What a lovely thing to do, and in an extra touch Capaldi dated the letter November 23rd, 1963, the date of the broadcast of the very first episode of Doctor Who. And as for Whittaker’s new Doctor? I’ve been watching the show since the last of the Jon Pertwee era, grew up with Tom Baker’s long run (I still have the scarf my aunt knitted for me), and I already had a strong, good vibe about this change, it made me smile when I heard the news. And then the look of delight on Whittaker’s face right after the regeneration scene, as the Doctor sees her new face for the first time, well that just confirmed that good vibe for me. And the fact it has delighted legions of young fans, especially young girls, is a huge bonus. I am so looking forward to seeing her Doctor, and I am really looking forward to seeing excited kids cosplaying as the new Doctor at conventions next year. And for those who are still nay-saying a female Time Lord, be quiet and give it a chance, allow others who do so want this to enjoy it, and remember the words of Capaldi’s Doctor, “be kind.”

Actor Alfie Curtis passed away at the age of 87. Alfie was best-known for a scene which may have been short, but which gave the original Star Wars one of its more memorable lines (one which would be picked up by the later films too), “You just watch yourself. I have the death sentence on 12 systems” during the Mos Eisley cantina scene back in the original 1977 film.

Mark Hamill posted touchingly on his Twitter feed: “ALFIE CURTIS made the #StarWars Mos Eisley Cantina scene (one of the most memorable I’ve ever been a part of) even MORE memorable. As horrific as he was on-camera, off-camera he was funny, kind & a real gentleman. Thanks Alf- you’ll be missed.”

(via the BBC)

And still on the Star Wars theme, the 27th was the first anniversary of us losing our Princess. Hard to believe Carrie Fisher has been gone from us for a whole year already. Carrie’s daughter Billie Lourd posted on the sad anniversary, as did Mark Hamill. Our heart goes out to Carrie’s family and friends, I’m sure most of us know through bitter experience how heavy an emotional burden such anniversaries can be to get through. I remember going to see Rogue One for a second time during last year’s festive holidays; I had seen it in early December, but a friend hadn’t, so I went with him to watch it during the hols. And between that first screening and this one, we had suddenly lost Carrie, and that final scene, with the digitally young Carrie, as she appeared in the ’77 film, as she tells her fellow Rebels that the Rogue One team has brought them hope was now freighted so differently for me with emotion. A year on and we just had Carrie on our screens again as our beloved Princess in the remarkable The Last Jedi, which I loved, although it was bittersweet watching Carrie’s scenes – I’m sure a lot of you also had very mixed feelings seeing her up there on the big screen again. Taken from us, but never really gone… (also via the BBC)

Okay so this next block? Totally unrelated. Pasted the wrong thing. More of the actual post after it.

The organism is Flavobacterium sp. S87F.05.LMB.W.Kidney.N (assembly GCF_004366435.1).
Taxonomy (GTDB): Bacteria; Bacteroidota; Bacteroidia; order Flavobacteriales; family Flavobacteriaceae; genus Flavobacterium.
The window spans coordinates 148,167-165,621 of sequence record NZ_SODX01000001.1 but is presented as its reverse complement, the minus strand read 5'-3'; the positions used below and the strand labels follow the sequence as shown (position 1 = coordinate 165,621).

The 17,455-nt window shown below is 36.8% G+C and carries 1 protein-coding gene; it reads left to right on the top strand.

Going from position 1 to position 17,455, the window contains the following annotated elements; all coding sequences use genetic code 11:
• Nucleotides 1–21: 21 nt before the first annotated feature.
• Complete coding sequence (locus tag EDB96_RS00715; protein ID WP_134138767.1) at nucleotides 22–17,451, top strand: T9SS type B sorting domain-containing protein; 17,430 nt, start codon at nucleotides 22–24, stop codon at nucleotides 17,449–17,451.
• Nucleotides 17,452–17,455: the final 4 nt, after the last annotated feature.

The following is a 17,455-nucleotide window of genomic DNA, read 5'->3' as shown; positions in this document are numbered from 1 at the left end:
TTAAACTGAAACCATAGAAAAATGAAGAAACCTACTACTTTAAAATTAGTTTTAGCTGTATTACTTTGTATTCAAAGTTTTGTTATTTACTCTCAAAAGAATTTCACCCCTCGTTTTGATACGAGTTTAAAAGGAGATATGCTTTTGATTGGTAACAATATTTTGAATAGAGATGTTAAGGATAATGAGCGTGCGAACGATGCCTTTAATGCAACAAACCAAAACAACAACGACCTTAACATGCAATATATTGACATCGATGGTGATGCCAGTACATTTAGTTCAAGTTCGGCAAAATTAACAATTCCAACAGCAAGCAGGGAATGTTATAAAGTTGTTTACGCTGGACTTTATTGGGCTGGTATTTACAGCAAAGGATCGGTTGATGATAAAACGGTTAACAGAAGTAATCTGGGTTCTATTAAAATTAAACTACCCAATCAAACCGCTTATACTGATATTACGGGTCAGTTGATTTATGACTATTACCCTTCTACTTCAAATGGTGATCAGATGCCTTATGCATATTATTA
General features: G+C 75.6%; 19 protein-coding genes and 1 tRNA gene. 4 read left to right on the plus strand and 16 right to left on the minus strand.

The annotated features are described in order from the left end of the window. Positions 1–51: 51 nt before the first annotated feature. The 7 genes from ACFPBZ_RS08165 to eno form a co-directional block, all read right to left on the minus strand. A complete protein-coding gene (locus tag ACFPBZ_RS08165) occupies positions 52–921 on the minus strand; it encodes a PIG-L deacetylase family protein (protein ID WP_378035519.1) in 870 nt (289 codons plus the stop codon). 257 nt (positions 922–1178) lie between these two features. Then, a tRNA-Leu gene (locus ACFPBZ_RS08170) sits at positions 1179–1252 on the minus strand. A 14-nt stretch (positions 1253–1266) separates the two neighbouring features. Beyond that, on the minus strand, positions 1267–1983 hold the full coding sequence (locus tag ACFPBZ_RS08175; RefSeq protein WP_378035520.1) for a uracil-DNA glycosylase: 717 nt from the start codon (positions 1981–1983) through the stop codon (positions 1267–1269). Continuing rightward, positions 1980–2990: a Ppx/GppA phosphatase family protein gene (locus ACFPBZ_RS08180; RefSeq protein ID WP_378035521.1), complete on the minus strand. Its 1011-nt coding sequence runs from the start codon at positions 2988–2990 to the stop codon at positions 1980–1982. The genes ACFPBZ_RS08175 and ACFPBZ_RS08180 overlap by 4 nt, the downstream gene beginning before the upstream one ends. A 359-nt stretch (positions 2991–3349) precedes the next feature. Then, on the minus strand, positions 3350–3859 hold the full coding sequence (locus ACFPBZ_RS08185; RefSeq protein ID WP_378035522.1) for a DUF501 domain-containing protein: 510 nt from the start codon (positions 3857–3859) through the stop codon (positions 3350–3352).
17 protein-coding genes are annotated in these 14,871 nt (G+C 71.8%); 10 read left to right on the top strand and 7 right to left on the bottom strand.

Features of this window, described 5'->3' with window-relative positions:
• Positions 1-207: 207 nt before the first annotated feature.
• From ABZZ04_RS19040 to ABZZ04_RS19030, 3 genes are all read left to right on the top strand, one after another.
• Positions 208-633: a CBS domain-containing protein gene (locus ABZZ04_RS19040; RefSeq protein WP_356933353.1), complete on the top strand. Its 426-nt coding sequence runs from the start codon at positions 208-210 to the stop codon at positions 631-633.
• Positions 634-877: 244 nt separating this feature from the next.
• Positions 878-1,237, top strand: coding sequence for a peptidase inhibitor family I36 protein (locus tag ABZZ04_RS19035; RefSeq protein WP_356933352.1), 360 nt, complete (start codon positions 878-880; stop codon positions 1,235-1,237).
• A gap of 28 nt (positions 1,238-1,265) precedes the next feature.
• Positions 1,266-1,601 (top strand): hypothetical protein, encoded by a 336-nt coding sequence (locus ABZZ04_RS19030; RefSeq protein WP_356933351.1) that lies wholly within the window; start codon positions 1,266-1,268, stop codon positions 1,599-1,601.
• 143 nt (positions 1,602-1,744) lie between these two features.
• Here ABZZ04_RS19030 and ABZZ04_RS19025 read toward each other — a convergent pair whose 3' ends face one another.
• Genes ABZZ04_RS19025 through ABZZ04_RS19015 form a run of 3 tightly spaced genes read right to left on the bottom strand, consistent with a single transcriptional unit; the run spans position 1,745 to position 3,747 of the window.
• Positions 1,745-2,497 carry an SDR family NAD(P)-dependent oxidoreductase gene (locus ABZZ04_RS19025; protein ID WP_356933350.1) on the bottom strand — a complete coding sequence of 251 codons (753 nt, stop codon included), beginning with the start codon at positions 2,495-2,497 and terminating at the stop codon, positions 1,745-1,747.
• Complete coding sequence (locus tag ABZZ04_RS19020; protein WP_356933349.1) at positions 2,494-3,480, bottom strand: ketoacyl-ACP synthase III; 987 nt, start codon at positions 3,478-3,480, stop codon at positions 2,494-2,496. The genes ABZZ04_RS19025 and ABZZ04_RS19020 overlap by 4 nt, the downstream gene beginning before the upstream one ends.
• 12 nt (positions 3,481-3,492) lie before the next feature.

Excellent creator Ted “Courtney Crumin” Naifeh’s Kickstarter for his new project, Heroines, is in it’s last few hours, so if you’d like to add some support you better hurry over to his fundraiser page

The first lady of science fiction, the wonderful Nichelle Nichols, turned 85 yesterday. Many happy returns to the fabulous Nichelle, legend and icon. Here’s a lovely piece of birthday art Megan Levens posted to mark the occasion:

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About The Author

Richard Bruton
- Started in comics retail aged 16 at Nostalgia & Comics, Birmingham. Now located in Yorkshire, he's written for the Forbidden Planet International Blog since 2007. Specialising in UK Comics and All-Ages comics, Richard's day job in a primary school allowed him to build the best children's graphic novel library in the country.